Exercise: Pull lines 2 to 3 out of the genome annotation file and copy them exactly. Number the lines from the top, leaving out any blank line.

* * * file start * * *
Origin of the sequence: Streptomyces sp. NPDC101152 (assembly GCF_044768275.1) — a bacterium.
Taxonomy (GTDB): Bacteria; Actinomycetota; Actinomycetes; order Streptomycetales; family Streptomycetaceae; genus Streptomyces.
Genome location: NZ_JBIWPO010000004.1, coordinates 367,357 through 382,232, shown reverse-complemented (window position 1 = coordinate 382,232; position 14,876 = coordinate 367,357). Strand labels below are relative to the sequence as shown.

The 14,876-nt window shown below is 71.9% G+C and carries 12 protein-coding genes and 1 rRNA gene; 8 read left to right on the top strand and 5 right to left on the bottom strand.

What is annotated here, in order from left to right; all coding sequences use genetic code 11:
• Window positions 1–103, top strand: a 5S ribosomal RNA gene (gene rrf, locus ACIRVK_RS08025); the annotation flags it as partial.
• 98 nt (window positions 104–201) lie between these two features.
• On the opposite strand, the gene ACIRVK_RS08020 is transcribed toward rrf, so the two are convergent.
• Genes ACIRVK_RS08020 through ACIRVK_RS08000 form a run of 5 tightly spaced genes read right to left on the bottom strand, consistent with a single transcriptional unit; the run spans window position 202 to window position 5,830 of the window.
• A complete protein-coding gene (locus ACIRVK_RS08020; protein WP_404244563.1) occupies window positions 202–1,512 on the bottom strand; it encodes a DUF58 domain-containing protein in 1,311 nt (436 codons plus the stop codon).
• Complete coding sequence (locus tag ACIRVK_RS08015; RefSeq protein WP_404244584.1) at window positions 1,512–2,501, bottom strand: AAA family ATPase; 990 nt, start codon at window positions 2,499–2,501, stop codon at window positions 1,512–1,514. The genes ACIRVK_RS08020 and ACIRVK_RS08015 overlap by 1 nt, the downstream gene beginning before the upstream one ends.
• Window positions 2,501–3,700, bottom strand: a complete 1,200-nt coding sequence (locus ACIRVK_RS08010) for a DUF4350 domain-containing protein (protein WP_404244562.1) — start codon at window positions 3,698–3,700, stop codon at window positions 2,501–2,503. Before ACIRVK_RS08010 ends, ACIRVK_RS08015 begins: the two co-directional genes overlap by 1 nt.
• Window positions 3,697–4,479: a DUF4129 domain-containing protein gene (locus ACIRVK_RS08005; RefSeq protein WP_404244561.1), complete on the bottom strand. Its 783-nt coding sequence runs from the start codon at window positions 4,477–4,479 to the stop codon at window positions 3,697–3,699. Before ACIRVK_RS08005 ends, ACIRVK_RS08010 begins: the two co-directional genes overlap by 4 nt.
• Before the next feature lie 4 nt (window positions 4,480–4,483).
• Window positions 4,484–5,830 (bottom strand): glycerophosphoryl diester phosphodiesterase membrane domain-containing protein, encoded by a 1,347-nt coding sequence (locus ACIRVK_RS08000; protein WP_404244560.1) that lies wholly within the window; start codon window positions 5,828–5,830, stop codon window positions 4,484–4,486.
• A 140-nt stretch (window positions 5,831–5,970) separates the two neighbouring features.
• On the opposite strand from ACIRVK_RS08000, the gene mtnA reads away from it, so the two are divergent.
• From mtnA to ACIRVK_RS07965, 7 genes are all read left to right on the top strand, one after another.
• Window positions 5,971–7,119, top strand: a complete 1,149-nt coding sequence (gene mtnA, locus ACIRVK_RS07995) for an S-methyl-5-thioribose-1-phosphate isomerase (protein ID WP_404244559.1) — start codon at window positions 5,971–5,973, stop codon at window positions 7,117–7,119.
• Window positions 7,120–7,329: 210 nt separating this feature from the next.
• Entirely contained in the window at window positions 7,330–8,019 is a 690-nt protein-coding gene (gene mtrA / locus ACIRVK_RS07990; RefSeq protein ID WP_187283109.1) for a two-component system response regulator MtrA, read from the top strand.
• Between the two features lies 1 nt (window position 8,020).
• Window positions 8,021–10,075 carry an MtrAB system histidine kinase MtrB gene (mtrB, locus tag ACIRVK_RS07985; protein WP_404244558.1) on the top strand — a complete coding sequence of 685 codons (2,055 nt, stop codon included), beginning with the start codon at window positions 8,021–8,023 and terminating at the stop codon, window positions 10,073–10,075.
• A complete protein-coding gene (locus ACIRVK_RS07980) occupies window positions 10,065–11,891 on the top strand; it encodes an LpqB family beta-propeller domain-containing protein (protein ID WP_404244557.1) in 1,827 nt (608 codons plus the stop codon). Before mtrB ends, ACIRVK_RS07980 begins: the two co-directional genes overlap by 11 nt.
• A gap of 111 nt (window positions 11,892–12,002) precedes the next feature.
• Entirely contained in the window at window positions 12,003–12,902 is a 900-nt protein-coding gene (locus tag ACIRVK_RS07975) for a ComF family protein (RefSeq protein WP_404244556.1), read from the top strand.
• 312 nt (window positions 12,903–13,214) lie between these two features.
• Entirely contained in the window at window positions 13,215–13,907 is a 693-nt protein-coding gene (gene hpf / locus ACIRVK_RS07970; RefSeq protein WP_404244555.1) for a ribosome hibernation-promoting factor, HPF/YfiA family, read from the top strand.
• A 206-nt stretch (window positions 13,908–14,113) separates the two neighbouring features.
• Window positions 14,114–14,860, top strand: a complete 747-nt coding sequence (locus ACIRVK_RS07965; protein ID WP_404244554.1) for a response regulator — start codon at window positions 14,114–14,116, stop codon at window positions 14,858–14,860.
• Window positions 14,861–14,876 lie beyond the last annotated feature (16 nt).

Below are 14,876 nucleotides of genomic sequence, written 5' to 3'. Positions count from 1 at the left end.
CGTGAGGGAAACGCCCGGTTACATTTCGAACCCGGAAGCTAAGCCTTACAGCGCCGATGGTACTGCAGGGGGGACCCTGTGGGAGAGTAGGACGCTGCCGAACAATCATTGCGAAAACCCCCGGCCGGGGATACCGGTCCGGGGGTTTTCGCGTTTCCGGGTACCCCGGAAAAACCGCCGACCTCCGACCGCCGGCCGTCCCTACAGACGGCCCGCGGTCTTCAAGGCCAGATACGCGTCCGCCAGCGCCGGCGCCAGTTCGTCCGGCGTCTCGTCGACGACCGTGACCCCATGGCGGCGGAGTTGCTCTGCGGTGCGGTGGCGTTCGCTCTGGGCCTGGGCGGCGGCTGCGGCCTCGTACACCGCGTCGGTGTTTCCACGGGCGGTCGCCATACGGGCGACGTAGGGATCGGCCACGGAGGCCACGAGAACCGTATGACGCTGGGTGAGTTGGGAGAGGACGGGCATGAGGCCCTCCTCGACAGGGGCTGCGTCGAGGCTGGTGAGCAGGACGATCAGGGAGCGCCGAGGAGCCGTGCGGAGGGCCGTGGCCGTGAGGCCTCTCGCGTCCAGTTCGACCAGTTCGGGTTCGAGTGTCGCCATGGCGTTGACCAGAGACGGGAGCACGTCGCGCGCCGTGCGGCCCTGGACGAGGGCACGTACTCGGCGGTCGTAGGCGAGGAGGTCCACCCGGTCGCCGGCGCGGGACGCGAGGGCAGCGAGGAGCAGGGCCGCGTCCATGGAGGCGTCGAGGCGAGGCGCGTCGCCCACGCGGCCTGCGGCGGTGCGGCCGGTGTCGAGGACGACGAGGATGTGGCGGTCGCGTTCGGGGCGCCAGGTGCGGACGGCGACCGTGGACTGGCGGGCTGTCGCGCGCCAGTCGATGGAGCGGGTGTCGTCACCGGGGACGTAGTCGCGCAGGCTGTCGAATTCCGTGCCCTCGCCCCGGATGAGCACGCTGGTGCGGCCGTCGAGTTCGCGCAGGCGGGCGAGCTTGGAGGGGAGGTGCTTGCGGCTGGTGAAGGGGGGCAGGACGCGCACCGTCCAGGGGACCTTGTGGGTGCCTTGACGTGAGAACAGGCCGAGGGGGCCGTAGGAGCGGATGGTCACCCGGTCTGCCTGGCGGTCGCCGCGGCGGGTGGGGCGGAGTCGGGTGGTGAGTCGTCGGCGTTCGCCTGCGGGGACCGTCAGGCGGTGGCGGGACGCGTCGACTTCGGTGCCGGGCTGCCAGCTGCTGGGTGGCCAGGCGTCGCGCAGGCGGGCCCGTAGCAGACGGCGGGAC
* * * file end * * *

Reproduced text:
Taxonomy (GTDB): Bacteria; Actinomycetota; Actinomycetes; order Streptomycetales; family Streptomycetaceae; genus Streptomyces.
Genome location: NZ_JBIWPO010000004.1, coordinates 367,357 through 382,232, shown reverse-complemented (window position 1 = coordinate 382,232; position 14,876 = coordinate 367,357). Strand labels below are relative to the sequence as shown.